• Words have meaning, and there are boundaries to what words can mean.

• The author wrote the words in real-life context.

• The author existed at a real point in time and wrote those words for a reason.

• The original audience received those real words written by a real author in a real context, and they received those words in a particular manner.

To be sure, Shelley does have something to say. In fact, she has something to say that seminary professors and other Bible teachers need to hear. Just as there are rules to which professors subscribe, Shelley has rules of her own, and some of them are helpful. The nonformal reader approaches the biblical text in a unique manner that is definitely needed. There are at least three primary rules that guide Shelley's approach to understanding the Bible: face-value reading, experience, and passion.

Shelley approaches the text with a simple, face-value reading. And this is so refreshing! Sometimes professors get so "gooped up" with technical evaluations that they get lost in theory. But not Shelley. She sees things as they are and simply calls it like it is.

She also interprets the text through a lens of experience. This, too, can be refreshing. Shelley isn't trained to go back in time, evaluate words, spend time in the context, and assess the argument of a book. Even so, she draws conclusions from her focused evaluation. Her approach can be helpful as long as boundaries exist to steer the discussion back to the intended meaning of the original author, who was guided by God, the ultimate Author of the text.

While Shelley seeks from the text a face-value reading that is interpreted through experience, rest assured that she is passionate about connecting the text to life. As a committed Christ follower, she's begging for a reality check. Shelley appreciates academic evaluations, word studies, and detailed "classroom" explanations. She really wants to know how it works. She craves application of the text.

While our first obligation is to know what God said, Shelley reminds us that we must move beyond theory and apply it to life. She needs the text to be real. In a world that is falling apart, she's longing for stability. Biblical answers bring much-needed light to a dark culture devoid of hope. Shelley longs to grab hold of a safety cord, and she's looking to the Scriptures to provide it.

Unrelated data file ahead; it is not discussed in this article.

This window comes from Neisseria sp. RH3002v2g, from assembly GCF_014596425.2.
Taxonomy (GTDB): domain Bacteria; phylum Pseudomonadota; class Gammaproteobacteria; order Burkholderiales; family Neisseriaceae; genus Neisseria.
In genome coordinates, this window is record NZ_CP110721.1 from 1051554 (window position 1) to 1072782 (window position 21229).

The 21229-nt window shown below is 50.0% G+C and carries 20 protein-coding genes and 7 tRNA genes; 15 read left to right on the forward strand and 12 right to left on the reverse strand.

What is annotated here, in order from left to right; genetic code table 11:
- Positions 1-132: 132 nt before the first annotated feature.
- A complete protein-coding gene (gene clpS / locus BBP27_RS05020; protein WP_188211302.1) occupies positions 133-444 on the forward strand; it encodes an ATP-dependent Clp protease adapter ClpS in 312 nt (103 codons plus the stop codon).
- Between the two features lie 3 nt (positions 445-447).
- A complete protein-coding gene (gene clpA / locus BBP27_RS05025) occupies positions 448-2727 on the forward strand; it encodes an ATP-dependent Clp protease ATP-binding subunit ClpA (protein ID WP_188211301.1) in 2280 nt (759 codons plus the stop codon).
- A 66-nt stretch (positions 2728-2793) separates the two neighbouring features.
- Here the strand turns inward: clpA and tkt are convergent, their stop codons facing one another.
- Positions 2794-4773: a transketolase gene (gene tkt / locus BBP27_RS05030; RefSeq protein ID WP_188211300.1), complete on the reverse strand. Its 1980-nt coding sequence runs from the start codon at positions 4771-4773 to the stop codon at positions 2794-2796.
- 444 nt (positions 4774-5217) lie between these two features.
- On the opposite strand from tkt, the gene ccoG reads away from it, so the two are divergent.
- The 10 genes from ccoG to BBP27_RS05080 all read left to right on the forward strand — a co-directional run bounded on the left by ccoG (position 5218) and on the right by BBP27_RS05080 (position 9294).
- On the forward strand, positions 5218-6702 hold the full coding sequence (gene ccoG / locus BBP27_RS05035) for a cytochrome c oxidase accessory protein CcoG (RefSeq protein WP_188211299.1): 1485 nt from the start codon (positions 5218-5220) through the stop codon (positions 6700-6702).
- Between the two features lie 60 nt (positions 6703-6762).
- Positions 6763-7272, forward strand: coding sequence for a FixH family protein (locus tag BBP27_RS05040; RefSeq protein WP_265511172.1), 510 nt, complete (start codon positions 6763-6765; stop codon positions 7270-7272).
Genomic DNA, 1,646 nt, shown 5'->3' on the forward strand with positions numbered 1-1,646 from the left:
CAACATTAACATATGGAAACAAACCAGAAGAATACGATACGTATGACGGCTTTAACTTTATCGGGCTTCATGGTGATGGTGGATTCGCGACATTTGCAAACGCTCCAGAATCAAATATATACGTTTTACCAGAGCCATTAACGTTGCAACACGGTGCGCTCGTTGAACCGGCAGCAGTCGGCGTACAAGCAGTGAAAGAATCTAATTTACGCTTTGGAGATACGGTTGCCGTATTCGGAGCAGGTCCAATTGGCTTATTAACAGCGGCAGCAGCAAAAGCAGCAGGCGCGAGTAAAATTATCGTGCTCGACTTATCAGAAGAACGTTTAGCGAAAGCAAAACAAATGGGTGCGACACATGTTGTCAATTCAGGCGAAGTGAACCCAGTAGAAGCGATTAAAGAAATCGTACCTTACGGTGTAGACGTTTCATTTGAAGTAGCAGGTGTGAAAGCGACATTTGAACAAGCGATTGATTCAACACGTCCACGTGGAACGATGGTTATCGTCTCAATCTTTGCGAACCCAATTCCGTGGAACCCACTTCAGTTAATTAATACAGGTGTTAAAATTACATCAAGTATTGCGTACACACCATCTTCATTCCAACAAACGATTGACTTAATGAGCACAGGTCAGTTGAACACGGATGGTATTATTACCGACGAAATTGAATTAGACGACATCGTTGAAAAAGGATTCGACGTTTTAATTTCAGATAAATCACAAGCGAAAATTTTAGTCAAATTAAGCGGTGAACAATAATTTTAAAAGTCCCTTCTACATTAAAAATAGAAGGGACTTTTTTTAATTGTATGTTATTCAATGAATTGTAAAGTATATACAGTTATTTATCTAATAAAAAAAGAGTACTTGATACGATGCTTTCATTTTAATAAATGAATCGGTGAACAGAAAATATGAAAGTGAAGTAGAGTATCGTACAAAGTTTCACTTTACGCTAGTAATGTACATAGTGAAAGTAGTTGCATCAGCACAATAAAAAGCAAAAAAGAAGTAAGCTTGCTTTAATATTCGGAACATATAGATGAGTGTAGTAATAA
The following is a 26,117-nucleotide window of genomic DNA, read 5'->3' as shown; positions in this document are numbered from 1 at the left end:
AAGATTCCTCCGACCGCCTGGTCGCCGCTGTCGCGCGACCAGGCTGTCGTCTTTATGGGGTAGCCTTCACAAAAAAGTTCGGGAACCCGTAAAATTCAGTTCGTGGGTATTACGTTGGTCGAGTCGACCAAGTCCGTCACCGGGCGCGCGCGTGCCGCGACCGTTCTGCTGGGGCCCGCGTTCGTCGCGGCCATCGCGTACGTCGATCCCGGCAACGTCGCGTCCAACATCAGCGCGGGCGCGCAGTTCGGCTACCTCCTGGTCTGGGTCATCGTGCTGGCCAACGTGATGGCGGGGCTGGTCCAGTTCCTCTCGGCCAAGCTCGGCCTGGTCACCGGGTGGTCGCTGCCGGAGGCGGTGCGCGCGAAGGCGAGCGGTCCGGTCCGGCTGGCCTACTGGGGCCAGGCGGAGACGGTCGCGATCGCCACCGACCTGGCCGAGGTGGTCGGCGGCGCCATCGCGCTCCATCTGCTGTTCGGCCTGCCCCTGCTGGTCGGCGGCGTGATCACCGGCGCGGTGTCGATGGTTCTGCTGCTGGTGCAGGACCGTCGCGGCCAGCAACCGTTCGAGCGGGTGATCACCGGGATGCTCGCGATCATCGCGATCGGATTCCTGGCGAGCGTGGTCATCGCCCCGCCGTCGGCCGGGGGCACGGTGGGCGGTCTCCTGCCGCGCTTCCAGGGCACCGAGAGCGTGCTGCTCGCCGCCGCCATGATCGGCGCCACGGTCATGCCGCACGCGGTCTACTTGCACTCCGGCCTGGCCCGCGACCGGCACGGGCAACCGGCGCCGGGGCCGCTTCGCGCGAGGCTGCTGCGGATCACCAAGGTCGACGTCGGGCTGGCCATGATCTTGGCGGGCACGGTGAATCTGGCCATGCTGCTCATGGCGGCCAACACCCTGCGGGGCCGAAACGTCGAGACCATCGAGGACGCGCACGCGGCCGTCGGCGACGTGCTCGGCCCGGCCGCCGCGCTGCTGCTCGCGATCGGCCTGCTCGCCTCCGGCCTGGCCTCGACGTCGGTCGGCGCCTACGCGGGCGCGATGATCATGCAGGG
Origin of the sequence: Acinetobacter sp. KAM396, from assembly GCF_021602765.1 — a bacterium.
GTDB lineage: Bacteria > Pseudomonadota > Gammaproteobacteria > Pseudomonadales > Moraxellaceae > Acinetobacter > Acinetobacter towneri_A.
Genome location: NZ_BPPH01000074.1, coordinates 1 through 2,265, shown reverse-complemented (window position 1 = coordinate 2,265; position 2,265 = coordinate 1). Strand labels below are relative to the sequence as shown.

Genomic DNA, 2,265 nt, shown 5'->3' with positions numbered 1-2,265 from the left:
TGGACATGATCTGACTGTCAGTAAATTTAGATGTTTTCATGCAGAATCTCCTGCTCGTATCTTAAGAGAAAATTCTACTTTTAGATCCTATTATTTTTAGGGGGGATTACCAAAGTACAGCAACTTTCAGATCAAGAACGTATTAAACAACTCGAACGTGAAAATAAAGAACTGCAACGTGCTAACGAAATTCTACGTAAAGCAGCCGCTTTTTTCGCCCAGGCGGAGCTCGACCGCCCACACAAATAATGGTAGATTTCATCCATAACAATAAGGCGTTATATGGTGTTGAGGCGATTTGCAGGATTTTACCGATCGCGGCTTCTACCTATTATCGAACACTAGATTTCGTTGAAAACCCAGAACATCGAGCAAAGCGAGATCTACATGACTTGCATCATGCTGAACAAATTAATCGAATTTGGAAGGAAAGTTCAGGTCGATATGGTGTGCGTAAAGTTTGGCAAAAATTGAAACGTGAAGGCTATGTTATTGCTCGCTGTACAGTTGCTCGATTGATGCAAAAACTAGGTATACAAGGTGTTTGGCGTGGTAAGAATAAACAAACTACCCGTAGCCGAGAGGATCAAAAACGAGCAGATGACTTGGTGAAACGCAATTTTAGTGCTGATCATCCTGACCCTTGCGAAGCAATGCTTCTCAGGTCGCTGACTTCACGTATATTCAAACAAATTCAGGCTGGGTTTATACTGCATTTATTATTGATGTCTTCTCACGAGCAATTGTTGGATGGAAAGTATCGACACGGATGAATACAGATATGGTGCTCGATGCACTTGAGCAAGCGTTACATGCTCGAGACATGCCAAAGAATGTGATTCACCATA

Aren't you? Aren't we all?

The hope we seek in the pages of the Bible must be hope that comes from God, not interpretations conjured from a fertile imagination. We can't rely upon meanings we desire to find in the text—or even what we casually suppose it means. False hope is mistaken hope, and it has led many down the wrong path. The meaning of the text must derive from the text itself; only then will we grasp what God is saying to His children.

I hope to do in the coming pages what I do in my class: to lead you on a journey of how to read the Bible. We will peek into the seminary classroom together and listen in on the discussion. But I want us to gain more than academic skills. I want us to become better informed about what to do with this ancient document written by God. Why? Because the Bible—unlike any other document—contains words of life. God has spoken! As a colleague of mine often repeats, "God has spoken, and He has not stuttered."

And if ever we needed to know the truth of what the Bible says, it is today in a culture that rejects truth, denies absolutes, and ignores our transcendent God. We need to know what the Bible says and—more important—we need the personal change that it can produce.

The circle is full of people—coffee in hand—sharing what the Bible means to them. My prayer is that when we get to the end of this book, you will be equipped to discover what the author intends the text to mean. You will know the rules that guide our interpretation and can help others to see the author's meaning.

I pray my students will be able to read and interpret the Bible without my help. With some helpful instruction, a little patience, and a lot of practice, I know they can. And so can you.



Don't forget two basic things." That's all they said.

When I was twelve years old, I had an opportunity to work on an authentic, dust-infested, boot-scootin' ranch in South Central Texas. It was 3,200 acres of cow pasture in the middle of nowhere, but for this twelve-year-old boy it was a taste of heaven. Other ranch-hands-for-rent worked there from time to time. As I interacted with them, I was convinced that the Lord had called me to be a cowboy. I looked forward to the day the older cowboys would invite me to come and work cattle with them. They were eighteen. (Hey, when you are twelve, eighteen is old.) To me, they were mature. They had experience. They had stories!